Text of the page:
This paper introduces “feelings of authenticity” as an analytical category in the scholarship on culinary globalization and ethnic food producers to understand changes in cosmopolitan foodscapes by transcending economic conceptualizations of authenticity. It discusses how Japanese food entrepreneurs, chefs and food workers making and selling Japanese food in Berlin feel about and negotiate consumer demands for vegan and vegetarian variations of Japanese cuisine. Why are some Japanese food producers in Berlin more flexible in adjusting their menus to customer demands than others? This paper argues that different responses are related to food producers’ feelings of authenticity informed by different personal standards of what authentic Japanese food is and should be. These standards emerge from their personal biographies, professional backgrounds and values. Based on six years of fieldwork, this paper introduces three groups of Japanese food producers who perceive authentic Japanese food differently and shows how ethnic food producers’ perceptions and feelings of authenticity affect negotiations between food producers and consumers.
Prof. Dr. Cornelia Reiher published a new paper in Berliner Blätter 86/2022 on the experience of Japanese restaurateurs in Berlin during the shutdown from March to May 2020 following the outbreak of COVID-19 in Berlin. It asks whether and how they continued selling food during the shutdown, compares their experiences and points out similarities and differences that are based on the type of eateries, the restaurateurs’ personal migration histories and the degree of their local embeddedness in Berlin
Since the handbook came out in December 2020, the Covid-19 pandemic has been going on worldwide. Although we gave some book talks at a few universities, we could not have an onsite book launch to celebrate the handbook’s publication with our authors.
Therefore, we decided to organize an online event. As the second best option, we invited all authors to join us for a celebration via Zoom on May 18. The intercontinental celebration featured toasts and short thank you speeches, but most importantly offered authors the chance to get to know each other or meet friends during breakout sessions. While colleagues from the US had their morning coffee, authors from Asia and Australia enjoyed their after work beer.
Although the Covid-19 pandemic and the current situation with regard to vaccination in the different countries was a big topic, some authors also shared their experiences with using the handbook in class. We are looking forward to a real book launch party, hopefully in the near future.
On December 18, 2020, the long-awaited Studying Japan Handbook of Research Designs, Fieldwork and Methods edited by Nora Kottmann and Cornelia Reiher will finally be published. It emerged from the method courses taught by both editors at FUB and HHU Düsseldorf including this project on „Japanese foodscapes in Berlin“.
Studying Japan is the first comprehensive guide on qualitative methods, research designs and fieldwork in social science research on Japan. More than 70 Japan scholars from around the world provide an easy-to-read overview on qualitative methods used in research on Japan’s society, politics, culture and history. The book covers the entire research process from the outset to the completion of a thesis, a paper, or a book.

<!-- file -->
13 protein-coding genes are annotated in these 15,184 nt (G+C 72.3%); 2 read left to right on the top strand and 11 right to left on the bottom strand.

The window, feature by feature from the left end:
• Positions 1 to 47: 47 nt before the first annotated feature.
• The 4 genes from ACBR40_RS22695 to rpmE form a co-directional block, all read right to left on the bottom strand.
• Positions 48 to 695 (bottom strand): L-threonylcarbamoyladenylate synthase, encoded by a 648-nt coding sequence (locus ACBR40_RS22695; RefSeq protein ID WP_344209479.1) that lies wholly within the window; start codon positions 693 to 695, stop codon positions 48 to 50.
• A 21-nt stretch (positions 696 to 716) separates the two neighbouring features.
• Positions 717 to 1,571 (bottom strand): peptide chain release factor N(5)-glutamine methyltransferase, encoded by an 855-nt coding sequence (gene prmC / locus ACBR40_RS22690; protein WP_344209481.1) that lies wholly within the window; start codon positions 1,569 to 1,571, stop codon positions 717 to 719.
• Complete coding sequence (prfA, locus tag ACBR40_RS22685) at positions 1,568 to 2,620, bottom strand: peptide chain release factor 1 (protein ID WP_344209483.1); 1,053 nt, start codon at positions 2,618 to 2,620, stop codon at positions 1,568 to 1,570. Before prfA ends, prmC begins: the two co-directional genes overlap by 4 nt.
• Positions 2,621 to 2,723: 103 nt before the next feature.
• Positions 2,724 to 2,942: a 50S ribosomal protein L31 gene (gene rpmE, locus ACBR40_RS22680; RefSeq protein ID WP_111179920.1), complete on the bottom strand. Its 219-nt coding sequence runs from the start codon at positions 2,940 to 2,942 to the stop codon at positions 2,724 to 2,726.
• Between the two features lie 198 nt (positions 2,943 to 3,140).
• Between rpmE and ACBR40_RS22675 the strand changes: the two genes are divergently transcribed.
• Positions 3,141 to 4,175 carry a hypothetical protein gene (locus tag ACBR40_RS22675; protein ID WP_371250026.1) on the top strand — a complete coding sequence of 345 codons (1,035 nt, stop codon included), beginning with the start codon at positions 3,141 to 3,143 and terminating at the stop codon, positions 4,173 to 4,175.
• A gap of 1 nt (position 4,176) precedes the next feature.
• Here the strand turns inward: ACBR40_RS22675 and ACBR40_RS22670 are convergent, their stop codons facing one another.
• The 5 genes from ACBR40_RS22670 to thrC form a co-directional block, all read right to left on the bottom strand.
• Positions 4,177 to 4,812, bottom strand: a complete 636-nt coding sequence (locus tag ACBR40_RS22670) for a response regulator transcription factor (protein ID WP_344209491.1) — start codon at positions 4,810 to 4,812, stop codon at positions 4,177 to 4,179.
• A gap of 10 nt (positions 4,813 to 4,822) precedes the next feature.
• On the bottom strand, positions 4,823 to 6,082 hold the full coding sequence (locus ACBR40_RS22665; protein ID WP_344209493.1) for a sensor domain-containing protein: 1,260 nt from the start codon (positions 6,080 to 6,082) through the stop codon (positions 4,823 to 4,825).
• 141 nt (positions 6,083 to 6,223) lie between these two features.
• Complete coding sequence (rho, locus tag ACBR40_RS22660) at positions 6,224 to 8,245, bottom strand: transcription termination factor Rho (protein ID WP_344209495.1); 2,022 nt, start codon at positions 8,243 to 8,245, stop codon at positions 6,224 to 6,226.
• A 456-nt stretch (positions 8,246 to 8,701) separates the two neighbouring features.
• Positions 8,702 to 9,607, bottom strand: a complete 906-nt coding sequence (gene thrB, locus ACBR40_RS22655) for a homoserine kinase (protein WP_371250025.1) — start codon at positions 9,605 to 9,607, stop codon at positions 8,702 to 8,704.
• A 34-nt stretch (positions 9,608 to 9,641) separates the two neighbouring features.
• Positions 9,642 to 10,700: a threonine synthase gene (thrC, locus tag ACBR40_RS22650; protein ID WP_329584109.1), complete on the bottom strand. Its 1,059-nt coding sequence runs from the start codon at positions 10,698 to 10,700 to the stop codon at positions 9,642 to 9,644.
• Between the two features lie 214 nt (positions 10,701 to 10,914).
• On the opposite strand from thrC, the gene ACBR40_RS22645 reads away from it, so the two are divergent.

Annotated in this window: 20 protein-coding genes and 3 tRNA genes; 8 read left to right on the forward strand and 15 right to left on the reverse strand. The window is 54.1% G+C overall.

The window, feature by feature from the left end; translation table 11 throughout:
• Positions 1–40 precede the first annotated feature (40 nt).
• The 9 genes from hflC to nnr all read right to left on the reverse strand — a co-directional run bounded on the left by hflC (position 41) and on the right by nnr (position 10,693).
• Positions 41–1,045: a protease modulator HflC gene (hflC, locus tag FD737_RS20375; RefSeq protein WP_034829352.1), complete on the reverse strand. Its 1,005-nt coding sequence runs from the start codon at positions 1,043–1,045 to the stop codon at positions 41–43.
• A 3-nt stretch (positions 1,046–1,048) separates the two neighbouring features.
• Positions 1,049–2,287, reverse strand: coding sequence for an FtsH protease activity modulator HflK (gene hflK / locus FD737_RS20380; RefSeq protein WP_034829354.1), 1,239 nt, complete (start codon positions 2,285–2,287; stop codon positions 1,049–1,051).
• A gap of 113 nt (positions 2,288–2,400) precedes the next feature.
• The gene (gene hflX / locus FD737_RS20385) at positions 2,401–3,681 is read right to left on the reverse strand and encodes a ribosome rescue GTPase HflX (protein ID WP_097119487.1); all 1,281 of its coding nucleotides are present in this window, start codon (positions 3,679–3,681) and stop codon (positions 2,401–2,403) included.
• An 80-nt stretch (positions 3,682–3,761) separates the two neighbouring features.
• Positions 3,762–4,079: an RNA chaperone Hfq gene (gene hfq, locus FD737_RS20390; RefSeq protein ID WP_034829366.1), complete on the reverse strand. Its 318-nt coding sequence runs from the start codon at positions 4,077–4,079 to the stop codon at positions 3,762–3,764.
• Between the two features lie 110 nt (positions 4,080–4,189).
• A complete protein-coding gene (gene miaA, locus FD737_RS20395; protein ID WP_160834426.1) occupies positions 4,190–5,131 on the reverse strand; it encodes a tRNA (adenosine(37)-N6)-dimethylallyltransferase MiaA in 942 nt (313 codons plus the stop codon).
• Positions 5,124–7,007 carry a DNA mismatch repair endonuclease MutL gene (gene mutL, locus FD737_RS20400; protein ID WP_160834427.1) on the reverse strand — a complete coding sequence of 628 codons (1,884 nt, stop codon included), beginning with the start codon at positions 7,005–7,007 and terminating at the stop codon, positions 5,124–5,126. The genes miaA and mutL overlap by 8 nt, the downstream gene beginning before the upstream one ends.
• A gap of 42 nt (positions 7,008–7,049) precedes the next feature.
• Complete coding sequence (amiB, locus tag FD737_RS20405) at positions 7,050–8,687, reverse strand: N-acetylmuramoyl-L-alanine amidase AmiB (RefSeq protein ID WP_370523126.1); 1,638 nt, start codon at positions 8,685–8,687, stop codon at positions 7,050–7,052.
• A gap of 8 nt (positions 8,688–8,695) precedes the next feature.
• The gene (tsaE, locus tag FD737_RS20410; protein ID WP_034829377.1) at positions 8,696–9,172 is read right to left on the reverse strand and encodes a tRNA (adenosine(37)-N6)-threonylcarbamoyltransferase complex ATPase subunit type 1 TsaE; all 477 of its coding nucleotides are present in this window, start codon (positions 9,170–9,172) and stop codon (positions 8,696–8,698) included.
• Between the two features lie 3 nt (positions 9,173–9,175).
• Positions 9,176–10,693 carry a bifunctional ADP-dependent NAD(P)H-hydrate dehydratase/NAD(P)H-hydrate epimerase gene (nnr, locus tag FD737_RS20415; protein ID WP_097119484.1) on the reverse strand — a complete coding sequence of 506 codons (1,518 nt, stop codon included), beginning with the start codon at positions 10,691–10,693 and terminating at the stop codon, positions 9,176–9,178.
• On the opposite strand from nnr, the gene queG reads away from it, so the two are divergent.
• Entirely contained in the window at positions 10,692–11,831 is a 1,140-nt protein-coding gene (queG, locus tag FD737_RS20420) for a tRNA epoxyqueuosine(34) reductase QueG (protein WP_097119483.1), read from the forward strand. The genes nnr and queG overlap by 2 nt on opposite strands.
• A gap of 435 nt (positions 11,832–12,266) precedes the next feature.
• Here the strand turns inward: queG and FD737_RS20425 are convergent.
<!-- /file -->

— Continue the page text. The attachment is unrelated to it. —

The authors provide basic introductions to individual methods, discuss their experiences when applying these methods and highlight current trends in research on Japan. The book serves as a foundation for a course on qualitative research methods and can also be used as a reference for all researchers in Japanese Studies, the Social Sciences and Area Studies. It is an essential reading for students and researchers with an interest in Japan!
Handbook Studying Japan: Research Designs, Fieldwork and Methods Nora Kottmann and Cornelia Reiher (eds.) (forthcoming 2020), Baden Baden: Nomos.
Japanese Studies is an interdisciplinary field. Research focusing on Japan’s society, politics, culture and history draws on a wide variety of theories and methods from various disciplines. This textbook responds to the increasing demand for systematic and transparent research practices in Japanese Studies and Area Studies communities. Weiterlesen →
Studying Japan: The impact of transnationalization and technological innovation on methods, fieldwork and research ethics Freie Universität Berlin, July 23 and 24, 2019
The international conference “Studying Japan” took place at Freie Universität Berlin on July 23 and 24, 2019. It was kindly funded by the German Research Foundation (DFG), the German Institute for Japanese Studies (DIJ), Ernst-Reuter-Gesellschaft (ERG) and Freie Universität Berlin. Organizers Cornelia Reiher (FU Berlin) and Nora Kottmann (DIJ Tokyo) welcomed an interdisciplinary group of Japan scholars to discuss methodological trends in times of transnationalization and technological innovations and to talk about ways to make methods education more accessible for students and junior researchers. The conference consisted of five panels that encompassed the whole research process from finding a research topic to publishing one’s results.
As the third anniversary of this blog and project went by quietly, the creative effort students, guests and the instructor have put into the method lessons and seminars time and time again bears its fruit in forms beyond the posts here; it is introduced in issue no. 149 „Fieldwork in Japan: New Trends and Challenges“ of ASIEN The German Journal of Contemporary Asia (2018, edited by Cornelia Reiher) setting an example as to how method education in Japanese Studies can be accomplished through the study of food. The abstract reads: Weiterlesen →